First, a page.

GLOBAL - Higher allocations to gold could benefit portfolios in both inflationary and deflationary scenarios, according to a new study by Oxford Economics.

The report, entitled 'The impact of inflation and deflation on the case for gold', claims that gold performs relatively well compared with other assets in a high-inflation scenario as well as in a deflationary period.

Jens Tholstrup, managing director for the UK, said: "Because of its lack of correlation with other financial assets, the report shows that gold has an important role to play in stabilising the value of a portfolio, even where the conservative assumption of a modest negative real annual return is made.

"In addition, gold offers protection against extreme events such as high inflation and financial market distress."

Oxford Economics said gold's "optimum share" of an investor's portfolio was approximately 5% in a "base long-term case for the UK" featuring 2.25% growth and 2% annual inflation - a higher allocation than seen in most mainstream portfolios.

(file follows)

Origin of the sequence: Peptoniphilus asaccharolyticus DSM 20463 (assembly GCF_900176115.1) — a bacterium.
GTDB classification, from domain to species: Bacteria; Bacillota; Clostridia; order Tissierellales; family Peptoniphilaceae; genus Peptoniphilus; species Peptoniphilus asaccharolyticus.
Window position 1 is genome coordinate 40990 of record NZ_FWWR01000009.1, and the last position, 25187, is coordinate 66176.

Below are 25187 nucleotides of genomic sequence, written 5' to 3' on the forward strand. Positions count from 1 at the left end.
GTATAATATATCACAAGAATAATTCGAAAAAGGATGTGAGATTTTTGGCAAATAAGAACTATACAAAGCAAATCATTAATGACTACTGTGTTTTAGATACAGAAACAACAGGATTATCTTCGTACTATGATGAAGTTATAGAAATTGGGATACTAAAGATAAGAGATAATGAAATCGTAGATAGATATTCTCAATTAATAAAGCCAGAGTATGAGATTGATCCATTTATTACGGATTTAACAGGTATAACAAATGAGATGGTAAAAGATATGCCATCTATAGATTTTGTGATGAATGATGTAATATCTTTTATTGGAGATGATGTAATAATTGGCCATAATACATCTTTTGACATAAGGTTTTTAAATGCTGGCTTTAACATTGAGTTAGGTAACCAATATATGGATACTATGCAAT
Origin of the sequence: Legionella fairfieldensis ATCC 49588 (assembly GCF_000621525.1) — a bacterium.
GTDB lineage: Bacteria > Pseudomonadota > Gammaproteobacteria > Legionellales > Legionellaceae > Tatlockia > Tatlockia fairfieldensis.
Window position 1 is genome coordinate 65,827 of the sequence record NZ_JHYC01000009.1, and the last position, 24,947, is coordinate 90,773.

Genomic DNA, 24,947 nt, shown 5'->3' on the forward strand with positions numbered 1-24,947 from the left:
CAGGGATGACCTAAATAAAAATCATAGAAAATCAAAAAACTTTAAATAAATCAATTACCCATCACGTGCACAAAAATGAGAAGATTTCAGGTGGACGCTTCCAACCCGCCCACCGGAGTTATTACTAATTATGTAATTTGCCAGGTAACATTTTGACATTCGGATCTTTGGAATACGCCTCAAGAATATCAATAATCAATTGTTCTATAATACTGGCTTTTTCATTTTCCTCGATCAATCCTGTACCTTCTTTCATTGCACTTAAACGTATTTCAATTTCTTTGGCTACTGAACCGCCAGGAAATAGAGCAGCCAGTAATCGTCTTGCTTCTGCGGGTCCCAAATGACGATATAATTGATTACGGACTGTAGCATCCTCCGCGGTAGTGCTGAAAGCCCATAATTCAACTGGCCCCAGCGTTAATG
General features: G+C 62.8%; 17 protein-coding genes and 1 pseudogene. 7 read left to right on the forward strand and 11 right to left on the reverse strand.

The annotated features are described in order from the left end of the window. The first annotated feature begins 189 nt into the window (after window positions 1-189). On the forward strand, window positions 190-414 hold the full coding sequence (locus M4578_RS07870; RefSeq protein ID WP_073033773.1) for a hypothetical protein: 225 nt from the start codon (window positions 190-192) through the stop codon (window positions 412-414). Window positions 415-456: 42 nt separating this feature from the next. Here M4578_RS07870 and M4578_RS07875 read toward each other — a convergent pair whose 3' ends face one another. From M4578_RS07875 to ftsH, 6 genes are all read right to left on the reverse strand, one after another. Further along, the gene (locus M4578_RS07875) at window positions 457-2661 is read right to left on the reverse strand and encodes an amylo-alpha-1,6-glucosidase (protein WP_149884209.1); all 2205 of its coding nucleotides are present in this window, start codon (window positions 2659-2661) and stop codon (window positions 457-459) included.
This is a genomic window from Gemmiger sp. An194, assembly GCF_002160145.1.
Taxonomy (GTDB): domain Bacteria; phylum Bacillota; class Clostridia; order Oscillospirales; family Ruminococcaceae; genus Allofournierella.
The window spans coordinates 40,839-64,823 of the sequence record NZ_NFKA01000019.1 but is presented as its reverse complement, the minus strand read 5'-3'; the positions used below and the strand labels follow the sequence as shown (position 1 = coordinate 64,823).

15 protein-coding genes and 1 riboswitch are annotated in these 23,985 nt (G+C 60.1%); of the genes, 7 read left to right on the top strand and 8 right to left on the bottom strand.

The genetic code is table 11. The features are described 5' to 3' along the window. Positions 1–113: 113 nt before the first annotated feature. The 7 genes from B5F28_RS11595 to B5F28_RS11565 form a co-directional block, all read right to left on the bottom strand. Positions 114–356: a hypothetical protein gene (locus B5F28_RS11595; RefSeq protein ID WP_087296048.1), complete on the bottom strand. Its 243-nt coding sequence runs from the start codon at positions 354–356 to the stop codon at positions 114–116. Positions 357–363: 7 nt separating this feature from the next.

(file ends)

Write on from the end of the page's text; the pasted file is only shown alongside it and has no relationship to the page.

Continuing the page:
According to the report, the optimal allocation rises in a more inflationary long-run scenario, as well as in a scenario featuring weaker growth and low inflation.

However, the analysis uses a simplified model including gold, cash, equities, bonds and commercial property only, leaving out other assets such as index-linked bonds, foreign securities and other commodities.

Marcus Grubb, managing director of investment at the World Gold Council, said: "This study suggests typical investor allocations to gold are sub-optimal.  The vast majority of investors still have little or no allocation to gold, which places significant capital at risk.

"The evidence in favour of a continuous strategic allocation to gold has been growing for some time, and gold's benefits in an investment portfolio should be reappraised."

Last week, Erste Bank's Ronald-Peter Stöferle said institutional investors would increase their allocation to gold over the coming months and cited academic research in which a 5-10% direct and indirect allocation to the asset class was recommended.